FocusTwist: Focus-Controllable Images with the iPhone

FocusTwist Logo (copyright, FocusTwist)
Logo Courtesy of Arqball

When you think of controlling the focus of images after the fact, you probably think of the Lytro camera; a clever little device (one is tempted to say prototype) that shows us one way of gaining different info from a shot, instead of spending all our pixels on increased resolution. But now there is an iPhone/iPad app (I’m tempted to think of this as a prototype as well) which allows you to perform a similar trick with your phone photos.

With Arqball’s FocusTwist  app, its time, not resolution reduction, that is used to produce the multiple images. Hold your iPhone still, tap on the foreground element on screen to start the focus process, and in a couple of seconds the FocusTwist app will have captured multiple images with different focal planes; starting with the foreground element you selected. Take a look at this example, which I shot with FocusTwist to include in this article.

FocusTwist Image Example

The process is something of a gimmick, in that the resulting photo can’t be used as a standard image, since there is no current format for “multiple focal plane images”. The other “gimmicky” factor is FocusTwist’s expectation that the foreground object be three to five inches from the lens. This is a great range for macro shots with recent iPhone models, and it shows off the focal plane change function clearly. But it also makes all photos taken with FocusTwist rather similar. The term “meme” comes to mind.

But there are other issues than the “one trick pony” aspect of the application. Note that, while the iPhone was carefully placed and oriented for several seconds before the shot was taken, that FocusTwist failed to orient the image correctly; it appears to be a one-orientation pony as well. And if one wished to adjust the exposure or other factors of the image, say to lighten the tub handles in the foreground? Since this is not a standard image it cannot be edited in a standard image editor, so rotation, lightening, cropping, or other adjustments are not possible. Please recall my “prototype” comment above.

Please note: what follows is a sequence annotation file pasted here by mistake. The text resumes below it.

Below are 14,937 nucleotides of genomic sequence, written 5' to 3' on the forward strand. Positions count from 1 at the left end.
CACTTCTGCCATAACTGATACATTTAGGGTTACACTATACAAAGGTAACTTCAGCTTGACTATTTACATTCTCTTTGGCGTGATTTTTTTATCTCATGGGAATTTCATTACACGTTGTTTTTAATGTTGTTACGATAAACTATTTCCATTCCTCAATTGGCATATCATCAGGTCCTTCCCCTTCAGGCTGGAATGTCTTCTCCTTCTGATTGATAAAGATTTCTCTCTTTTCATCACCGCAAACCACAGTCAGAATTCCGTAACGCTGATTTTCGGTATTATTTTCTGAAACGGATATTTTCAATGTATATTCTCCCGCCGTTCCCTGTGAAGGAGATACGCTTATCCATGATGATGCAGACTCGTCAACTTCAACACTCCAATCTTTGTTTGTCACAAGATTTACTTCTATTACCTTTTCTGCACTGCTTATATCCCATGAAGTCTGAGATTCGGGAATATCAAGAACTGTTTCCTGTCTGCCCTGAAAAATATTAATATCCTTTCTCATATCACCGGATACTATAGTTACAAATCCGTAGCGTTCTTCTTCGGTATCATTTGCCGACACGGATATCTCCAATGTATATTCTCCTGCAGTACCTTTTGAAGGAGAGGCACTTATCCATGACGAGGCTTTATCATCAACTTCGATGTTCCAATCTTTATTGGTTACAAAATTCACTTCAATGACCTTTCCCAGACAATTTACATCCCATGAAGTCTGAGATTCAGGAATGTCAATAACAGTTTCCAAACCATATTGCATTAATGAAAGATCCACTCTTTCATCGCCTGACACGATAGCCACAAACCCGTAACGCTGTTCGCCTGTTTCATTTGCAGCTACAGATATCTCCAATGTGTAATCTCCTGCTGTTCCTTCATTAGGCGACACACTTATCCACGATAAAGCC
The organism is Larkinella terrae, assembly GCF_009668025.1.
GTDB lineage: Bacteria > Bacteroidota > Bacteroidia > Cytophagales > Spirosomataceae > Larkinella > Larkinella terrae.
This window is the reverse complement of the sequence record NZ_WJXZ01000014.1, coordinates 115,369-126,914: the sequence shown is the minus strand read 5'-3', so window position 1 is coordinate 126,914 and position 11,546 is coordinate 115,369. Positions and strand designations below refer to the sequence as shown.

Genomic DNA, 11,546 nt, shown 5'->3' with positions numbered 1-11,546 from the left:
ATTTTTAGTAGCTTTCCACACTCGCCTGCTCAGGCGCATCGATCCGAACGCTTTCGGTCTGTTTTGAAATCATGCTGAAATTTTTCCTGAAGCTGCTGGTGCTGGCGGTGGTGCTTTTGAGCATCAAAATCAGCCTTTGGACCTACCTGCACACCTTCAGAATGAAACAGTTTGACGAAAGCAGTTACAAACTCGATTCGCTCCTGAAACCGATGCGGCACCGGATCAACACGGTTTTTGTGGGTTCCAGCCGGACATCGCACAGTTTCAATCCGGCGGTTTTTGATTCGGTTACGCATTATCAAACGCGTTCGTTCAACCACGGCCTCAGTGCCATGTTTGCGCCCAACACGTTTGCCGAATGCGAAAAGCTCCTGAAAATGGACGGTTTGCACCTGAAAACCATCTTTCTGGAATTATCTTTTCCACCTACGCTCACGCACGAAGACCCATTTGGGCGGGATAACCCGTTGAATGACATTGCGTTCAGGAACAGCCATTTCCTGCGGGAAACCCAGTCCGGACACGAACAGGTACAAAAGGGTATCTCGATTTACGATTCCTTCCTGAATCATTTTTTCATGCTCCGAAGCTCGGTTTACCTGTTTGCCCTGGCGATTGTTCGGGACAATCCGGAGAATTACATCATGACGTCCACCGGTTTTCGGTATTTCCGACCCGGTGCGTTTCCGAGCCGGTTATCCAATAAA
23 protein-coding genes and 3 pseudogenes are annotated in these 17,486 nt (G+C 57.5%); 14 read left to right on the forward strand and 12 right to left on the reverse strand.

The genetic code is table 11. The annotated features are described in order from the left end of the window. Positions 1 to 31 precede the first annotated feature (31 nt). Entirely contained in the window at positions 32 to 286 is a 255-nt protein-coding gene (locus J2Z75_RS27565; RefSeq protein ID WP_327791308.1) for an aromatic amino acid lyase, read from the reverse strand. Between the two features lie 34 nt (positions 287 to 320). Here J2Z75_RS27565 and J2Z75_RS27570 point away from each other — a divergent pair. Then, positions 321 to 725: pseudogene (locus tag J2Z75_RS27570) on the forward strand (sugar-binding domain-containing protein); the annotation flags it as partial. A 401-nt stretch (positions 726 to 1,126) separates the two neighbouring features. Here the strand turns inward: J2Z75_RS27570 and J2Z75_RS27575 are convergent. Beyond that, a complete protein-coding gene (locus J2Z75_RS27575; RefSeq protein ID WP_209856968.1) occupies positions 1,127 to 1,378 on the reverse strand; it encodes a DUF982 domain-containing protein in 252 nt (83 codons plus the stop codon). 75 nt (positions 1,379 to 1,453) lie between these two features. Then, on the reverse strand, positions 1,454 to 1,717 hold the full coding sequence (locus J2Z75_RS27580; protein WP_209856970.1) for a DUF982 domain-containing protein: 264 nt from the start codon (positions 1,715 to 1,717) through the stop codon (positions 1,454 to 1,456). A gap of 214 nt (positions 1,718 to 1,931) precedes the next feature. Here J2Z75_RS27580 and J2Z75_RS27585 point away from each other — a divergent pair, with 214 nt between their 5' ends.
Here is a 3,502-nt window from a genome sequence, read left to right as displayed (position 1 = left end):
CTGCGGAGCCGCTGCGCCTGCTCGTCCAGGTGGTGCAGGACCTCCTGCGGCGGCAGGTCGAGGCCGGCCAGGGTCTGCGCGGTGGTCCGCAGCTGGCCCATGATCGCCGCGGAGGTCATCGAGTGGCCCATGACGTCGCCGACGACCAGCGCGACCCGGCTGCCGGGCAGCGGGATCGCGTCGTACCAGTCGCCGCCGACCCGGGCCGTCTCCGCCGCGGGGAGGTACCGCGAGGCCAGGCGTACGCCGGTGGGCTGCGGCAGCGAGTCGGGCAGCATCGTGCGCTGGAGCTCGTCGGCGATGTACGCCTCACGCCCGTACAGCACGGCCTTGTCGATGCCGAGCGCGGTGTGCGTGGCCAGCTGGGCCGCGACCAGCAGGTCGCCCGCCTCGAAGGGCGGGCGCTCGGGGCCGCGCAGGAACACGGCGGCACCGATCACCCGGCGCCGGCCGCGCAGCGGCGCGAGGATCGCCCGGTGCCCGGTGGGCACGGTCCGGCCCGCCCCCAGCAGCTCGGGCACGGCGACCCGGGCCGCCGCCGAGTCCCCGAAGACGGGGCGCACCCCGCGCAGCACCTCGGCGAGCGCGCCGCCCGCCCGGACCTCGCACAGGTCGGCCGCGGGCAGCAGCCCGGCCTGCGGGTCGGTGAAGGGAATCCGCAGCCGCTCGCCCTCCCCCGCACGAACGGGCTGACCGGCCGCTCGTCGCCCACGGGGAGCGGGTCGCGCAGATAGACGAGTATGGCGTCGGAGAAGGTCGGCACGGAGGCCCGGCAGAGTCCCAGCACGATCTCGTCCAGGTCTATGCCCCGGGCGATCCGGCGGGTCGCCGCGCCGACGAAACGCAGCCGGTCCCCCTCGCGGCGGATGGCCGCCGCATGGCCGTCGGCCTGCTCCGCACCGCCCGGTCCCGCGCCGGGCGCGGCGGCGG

Will FocusTwist images make the rounds as the next phone photo fad? Will such images be passé in a few months? Or are the capabilities of this App perhaps a bit deeper than the directions and marketing video imply? One further dimension that immediately comes to mind is time: it would be possible to capture boughs waving in the breeze, cars moving on the road, or a dancer spinning on the floor in the multiple frames of a FocusTwist image; particularly if Arqball chose to extend the App’s capture capabilities.

How much further will Arqball move with features and functionality? Will they add an option to render out to video, or animated GIF, so that the results of their app can be widely used, instead of trapped in the snowglobe of their own application and website? Will they see this as a beginning of a category, or a parlor trick? Only time will tell…

Credits: C. David Tobie, Copyright 2013. Website: Return to Blog’s Main Page

Published by cdtobie

This blog covers a range of issues of interest to photographers and those involved in the digital photographic workflow, digital tools and platforms, and fine art output.

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